Q: If cancer leaves you unable to adopt, would it be possible for your partner to adopt a child in their name only? Then share parenting commitments?
Mandy: “While a couple are living together there would need to be a joint assessment. If we were not able to proceed due to cancer it is likely to be because of a limited life expectancy. If an adoptive parent were to die, this loss would have a huge impact on an adopted child who will have already lost their birth parents and probably foster carers.”
Q: What are the first steps if I want to find out about adopting?
Mandy: “Do your research into what’s involved in the process, the children waiting and all the things any adoptive parent needs to consider. We have a Guide to Adoption on the PACT website which is a great place to start. Then I’d suggest coming along to an information event. At PACT information events we have talk from a social worker about the process and an adopter to tell their story and you have the opportunity to ask any questions.”
At PACT, we have many survivors of cancer who have successfully been approved as adopters and gone on to have a family through adoption.
Marcia and her husband adopted their two daughters after she was diagnosed with breast cancer, and successfully treated with an aggressive course of chemotherapy and a mastectomy.
She said: “We were devastated, but the prognosis was positive. The oncology and fertility consultants worked with us to ensure I could have some eggs removed, and we had our embryos frozen. Post chemotherapy, we had to wait two years until we could have the embryos implanted. We had two unsuccessful attempts of IVF.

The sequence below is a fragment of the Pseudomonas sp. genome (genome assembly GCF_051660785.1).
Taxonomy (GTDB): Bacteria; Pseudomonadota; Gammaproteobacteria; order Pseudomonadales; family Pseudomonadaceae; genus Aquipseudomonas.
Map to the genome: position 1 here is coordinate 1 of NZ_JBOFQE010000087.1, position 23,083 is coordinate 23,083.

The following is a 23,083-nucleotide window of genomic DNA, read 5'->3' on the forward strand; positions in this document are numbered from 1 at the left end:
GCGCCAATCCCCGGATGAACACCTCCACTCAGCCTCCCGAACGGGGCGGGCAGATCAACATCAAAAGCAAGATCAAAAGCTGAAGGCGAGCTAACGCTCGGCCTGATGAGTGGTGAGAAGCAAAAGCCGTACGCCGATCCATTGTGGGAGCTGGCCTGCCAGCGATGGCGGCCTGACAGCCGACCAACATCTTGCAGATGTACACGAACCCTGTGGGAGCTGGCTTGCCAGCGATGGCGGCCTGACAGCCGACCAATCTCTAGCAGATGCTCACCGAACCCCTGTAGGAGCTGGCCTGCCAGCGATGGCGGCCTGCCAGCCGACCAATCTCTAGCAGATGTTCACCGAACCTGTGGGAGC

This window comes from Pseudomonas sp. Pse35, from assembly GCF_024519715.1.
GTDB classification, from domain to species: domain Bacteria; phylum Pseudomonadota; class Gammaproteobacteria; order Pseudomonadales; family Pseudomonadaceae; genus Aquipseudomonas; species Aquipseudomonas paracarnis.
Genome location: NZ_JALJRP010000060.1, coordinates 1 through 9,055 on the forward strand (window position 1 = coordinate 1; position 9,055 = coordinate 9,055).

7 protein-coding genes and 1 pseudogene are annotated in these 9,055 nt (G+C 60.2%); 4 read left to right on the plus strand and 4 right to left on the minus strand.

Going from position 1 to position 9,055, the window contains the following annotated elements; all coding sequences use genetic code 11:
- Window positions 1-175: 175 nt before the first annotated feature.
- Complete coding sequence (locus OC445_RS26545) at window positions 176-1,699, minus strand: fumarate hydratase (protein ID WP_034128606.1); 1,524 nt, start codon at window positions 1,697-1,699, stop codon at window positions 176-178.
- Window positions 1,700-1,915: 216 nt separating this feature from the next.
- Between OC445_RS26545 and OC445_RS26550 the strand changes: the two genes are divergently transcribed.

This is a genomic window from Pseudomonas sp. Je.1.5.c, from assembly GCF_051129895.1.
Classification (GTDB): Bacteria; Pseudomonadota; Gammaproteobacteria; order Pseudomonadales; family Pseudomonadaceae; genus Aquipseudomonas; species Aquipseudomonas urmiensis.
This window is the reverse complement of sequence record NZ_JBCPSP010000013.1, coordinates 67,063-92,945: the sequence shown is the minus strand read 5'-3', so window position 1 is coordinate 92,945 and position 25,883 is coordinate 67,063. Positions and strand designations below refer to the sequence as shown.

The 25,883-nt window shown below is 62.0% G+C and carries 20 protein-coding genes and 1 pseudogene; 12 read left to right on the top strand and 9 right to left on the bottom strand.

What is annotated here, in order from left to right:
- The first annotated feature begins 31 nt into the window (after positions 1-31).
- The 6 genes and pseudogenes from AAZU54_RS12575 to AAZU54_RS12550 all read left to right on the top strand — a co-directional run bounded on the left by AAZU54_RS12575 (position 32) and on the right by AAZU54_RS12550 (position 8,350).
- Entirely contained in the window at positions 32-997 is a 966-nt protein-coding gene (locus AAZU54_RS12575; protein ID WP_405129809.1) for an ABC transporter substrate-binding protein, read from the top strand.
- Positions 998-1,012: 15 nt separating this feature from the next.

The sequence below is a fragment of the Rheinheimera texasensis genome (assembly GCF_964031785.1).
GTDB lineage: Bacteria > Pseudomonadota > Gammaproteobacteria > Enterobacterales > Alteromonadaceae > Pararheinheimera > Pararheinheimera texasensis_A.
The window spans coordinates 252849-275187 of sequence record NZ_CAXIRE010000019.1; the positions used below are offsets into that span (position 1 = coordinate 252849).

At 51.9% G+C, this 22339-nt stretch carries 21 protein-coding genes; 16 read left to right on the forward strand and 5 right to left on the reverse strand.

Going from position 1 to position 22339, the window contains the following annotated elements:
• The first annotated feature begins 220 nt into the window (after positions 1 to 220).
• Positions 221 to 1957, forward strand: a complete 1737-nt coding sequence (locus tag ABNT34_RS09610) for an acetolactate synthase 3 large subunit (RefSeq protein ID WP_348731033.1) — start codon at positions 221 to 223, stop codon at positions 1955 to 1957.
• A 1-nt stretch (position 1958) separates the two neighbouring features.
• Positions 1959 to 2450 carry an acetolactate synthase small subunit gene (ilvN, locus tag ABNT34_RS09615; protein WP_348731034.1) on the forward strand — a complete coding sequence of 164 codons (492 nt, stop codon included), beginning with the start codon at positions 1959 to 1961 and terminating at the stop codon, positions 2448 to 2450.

For the next six months we took a long needed holiday and took the opportunity to consider our future as a family and we agreed to continue to explore the option of adoption.”
Marcia and her husband were approved through PACT and became parents to two sisters, aged one and two at the time.
“We were really lucky, the girls took to us and their new home immediately. All the preparation work and transition went really well and they could just get on with being children.”
Marcia is a wonderful example of someone who has created her family through adoption after cancer. And in a society where there are three times as many children waiting than there are approved parents we do need more people to consider adoption. So don’t let cancer be the reason you don’t think about it. Every single application to adopt will need to be considered on an individual basis so do get in touch if you’d like to know more.
Parents And Children Together (PACT) is an independent adoption charity and family support provider which last year placed 93 children with 64 PACT families through its adoption services. It is rated outstanding by Ofsted and provides award-winning adoption support to its families for life.
PACT is one of 34 voluntary adoption agencies in the UK which find, assess, approve and support adoptive parents. VAAs work in partnership with local authorities to find homes for children in care who are unable to stay with their birth families. To find out more about adoption visit www.pactcharity.org or to find a VAA local to you visit www.cvaa.org.uk
Emma Owen is PACT’s Head of Marketing and Communications.